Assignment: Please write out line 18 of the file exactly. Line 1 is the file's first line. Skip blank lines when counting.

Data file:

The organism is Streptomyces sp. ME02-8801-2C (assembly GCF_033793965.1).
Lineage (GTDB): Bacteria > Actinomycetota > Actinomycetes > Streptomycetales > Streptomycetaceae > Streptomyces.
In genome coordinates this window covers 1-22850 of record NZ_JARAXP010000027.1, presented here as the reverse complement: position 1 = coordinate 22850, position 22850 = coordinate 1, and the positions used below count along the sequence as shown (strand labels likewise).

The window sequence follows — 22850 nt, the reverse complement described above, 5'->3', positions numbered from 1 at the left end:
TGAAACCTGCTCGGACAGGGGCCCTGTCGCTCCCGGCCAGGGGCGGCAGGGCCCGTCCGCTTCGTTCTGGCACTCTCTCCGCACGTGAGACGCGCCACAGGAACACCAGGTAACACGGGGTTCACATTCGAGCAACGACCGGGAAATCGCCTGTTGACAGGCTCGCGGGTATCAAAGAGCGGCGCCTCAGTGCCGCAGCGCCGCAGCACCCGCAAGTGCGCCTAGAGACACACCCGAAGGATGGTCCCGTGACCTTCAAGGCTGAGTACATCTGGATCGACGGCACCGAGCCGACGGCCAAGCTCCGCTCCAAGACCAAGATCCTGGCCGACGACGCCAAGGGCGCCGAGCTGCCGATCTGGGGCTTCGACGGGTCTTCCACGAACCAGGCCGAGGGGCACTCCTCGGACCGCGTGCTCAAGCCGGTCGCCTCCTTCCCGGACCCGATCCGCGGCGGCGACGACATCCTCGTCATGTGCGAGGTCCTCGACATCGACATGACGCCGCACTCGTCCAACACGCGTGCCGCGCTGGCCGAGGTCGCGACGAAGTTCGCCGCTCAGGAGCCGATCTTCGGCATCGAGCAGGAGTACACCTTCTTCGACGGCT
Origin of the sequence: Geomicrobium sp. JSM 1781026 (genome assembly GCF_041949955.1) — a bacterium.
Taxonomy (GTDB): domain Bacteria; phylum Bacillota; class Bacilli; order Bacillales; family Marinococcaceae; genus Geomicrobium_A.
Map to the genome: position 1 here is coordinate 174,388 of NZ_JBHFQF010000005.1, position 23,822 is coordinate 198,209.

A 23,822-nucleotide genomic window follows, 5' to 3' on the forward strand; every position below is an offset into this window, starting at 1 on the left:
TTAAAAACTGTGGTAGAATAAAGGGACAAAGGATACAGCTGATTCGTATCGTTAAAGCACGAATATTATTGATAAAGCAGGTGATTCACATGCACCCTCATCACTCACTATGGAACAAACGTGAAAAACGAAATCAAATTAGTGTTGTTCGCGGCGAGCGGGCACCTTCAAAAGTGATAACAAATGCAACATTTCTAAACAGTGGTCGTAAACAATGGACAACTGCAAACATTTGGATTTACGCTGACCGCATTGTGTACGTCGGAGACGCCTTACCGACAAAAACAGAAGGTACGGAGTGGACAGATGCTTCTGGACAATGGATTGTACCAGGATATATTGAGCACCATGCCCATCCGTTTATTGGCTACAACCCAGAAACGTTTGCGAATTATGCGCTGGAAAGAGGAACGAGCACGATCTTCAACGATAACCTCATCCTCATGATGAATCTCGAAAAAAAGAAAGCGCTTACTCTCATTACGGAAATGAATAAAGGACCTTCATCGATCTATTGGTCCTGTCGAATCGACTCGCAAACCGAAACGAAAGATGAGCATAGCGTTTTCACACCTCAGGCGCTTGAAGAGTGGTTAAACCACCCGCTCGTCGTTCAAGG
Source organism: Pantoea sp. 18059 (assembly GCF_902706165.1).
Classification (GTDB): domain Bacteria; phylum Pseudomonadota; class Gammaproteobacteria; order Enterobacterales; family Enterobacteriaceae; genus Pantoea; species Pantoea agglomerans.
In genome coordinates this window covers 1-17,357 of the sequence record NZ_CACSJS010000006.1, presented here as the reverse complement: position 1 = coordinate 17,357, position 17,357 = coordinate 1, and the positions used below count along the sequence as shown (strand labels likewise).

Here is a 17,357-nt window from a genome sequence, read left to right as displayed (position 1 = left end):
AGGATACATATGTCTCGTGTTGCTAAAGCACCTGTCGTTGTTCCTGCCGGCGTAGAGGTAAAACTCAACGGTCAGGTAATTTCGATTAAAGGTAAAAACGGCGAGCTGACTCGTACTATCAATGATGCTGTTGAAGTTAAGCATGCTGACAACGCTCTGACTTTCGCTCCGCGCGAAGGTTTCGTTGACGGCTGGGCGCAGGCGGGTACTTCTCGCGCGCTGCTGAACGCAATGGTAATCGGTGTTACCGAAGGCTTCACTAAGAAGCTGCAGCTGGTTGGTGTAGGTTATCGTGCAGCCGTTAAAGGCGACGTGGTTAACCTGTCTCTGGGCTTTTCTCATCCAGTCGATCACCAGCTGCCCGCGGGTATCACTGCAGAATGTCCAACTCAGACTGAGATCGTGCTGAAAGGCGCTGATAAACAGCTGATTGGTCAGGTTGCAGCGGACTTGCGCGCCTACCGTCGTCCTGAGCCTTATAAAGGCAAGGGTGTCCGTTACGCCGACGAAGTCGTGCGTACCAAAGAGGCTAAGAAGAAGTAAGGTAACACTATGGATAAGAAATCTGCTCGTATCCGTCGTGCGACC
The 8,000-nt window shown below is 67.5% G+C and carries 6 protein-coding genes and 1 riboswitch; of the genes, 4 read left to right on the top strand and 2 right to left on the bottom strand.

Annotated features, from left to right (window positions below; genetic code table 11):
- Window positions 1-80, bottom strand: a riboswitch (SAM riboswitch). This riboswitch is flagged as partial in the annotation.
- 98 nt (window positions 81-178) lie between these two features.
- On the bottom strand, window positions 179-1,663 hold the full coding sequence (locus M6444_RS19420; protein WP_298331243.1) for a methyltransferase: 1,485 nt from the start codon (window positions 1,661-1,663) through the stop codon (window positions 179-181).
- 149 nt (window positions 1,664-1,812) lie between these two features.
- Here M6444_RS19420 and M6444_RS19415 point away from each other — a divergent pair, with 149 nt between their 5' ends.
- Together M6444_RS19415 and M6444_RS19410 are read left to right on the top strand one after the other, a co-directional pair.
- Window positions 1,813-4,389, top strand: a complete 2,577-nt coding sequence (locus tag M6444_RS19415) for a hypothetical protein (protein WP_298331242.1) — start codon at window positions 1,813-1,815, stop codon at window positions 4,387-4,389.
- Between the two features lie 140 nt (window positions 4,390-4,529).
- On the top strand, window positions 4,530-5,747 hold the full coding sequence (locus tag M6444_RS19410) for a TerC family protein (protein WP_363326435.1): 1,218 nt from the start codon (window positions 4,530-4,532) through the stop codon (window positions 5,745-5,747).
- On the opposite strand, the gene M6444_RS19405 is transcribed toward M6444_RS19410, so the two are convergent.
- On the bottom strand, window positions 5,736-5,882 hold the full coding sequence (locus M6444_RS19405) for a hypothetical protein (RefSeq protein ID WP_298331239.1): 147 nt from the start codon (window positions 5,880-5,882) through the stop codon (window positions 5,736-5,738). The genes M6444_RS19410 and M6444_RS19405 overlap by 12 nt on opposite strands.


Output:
- Window positions 1-80, bottom strand: a riboswitch (SAM riboswitch). This riboswitch is flagged as partial in the annotation.